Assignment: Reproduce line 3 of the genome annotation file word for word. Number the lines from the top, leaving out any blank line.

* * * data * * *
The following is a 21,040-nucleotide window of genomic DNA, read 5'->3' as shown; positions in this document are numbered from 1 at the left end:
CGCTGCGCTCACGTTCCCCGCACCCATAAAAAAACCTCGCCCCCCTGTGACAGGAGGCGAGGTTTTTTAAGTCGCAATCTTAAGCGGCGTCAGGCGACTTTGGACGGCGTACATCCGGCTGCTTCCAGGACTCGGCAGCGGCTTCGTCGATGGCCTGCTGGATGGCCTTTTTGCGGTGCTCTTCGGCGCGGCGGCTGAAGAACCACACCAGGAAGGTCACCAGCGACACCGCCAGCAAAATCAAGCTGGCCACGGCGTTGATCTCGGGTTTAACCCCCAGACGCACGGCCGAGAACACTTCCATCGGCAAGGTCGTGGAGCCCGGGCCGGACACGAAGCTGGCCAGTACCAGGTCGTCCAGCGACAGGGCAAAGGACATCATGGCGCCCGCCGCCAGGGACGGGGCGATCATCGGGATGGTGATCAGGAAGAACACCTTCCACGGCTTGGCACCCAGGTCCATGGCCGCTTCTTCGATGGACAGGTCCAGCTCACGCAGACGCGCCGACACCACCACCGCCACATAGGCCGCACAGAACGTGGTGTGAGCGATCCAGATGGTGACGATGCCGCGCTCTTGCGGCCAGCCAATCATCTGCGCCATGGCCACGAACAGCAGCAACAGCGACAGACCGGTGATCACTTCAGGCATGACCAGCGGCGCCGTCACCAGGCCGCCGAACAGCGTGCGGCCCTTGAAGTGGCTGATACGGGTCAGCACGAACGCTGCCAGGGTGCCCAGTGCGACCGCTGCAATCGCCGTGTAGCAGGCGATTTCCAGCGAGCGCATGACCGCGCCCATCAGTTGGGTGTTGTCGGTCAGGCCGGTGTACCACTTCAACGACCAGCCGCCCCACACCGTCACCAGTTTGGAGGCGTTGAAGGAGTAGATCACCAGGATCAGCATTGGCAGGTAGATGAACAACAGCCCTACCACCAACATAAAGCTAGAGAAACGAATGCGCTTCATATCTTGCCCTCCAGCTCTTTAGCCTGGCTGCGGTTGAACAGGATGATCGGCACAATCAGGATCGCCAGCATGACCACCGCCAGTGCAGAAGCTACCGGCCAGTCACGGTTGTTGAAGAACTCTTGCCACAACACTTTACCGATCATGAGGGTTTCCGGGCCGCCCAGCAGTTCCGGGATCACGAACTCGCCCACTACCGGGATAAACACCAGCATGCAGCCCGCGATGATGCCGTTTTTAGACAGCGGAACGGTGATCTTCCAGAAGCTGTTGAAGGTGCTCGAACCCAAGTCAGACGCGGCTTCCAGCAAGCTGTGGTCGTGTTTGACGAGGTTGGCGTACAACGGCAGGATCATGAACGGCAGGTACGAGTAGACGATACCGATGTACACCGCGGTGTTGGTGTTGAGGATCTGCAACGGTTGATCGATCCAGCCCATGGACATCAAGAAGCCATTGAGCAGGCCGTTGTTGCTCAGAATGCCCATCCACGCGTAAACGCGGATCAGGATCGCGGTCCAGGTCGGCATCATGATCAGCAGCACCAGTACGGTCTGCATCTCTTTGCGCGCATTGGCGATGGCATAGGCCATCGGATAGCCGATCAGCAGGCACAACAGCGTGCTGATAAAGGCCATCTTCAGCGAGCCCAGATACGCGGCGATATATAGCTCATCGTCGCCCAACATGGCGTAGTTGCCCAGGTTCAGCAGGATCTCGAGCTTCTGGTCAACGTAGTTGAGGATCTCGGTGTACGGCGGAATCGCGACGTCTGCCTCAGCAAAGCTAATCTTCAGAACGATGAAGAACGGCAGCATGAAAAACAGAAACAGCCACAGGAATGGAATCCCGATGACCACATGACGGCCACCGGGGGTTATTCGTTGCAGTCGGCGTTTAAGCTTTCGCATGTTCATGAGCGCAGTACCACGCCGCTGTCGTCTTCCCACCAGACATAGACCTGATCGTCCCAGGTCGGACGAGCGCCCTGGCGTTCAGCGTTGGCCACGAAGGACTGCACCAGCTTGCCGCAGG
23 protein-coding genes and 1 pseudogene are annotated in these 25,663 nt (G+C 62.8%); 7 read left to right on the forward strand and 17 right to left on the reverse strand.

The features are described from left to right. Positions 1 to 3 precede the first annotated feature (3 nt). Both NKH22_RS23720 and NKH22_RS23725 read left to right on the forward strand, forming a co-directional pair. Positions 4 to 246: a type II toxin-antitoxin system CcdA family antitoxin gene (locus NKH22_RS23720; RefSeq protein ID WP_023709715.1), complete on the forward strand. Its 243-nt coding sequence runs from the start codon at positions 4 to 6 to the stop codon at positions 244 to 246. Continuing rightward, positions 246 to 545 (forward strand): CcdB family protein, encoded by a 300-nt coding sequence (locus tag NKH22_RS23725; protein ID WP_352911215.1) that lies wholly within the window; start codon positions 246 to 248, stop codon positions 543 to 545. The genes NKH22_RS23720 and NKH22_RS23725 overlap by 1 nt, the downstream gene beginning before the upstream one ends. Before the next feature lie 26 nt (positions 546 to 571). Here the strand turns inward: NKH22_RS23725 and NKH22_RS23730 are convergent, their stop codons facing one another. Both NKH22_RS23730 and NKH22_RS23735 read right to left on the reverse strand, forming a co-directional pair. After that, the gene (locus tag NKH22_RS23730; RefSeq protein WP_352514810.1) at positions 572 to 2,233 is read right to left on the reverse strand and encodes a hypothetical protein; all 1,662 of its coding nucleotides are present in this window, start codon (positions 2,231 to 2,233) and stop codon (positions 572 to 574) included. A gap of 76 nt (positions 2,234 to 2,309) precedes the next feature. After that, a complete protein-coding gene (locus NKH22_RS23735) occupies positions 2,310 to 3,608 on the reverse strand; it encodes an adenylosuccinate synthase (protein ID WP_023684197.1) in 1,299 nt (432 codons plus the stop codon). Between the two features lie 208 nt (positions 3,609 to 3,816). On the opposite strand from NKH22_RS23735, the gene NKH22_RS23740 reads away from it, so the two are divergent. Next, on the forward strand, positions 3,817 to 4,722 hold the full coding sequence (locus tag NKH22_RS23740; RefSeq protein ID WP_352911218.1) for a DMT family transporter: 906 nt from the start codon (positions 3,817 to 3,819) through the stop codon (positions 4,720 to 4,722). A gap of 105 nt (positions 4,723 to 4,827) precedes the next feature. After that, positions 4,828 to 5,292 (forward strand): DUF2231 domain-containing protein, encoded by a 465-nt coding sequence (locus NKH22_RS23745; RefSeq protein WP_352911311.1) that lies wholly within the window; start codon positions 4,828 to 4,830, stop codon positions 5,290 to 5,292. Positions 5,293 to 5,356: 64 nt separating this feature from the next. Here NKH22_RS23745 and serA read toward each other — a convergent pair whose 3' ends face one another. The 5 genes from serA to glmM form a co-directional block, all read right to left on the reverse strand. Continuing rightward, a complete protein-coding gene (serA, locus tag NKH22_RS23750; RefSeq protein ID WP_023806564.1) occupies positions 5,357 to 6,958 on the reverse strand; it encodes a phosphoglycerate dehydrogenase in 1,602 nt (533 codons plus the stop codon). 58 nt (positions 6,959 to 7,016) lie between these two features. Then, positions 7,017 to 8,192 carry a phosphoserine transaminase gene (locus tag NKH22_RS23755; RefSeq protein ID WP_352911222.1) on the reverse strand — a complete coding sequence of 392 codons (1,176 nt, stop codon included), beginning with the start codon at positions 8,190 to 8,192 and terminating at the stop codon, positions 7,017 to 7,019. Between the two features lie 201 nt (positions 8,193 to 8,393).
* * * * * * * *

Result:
23 protein-coding genes and 1 pseudogene are annotated in these 25,663 nt (G+C 62.8%); 7 read left to right on the forward strand and 17 right to left on the reverse strand.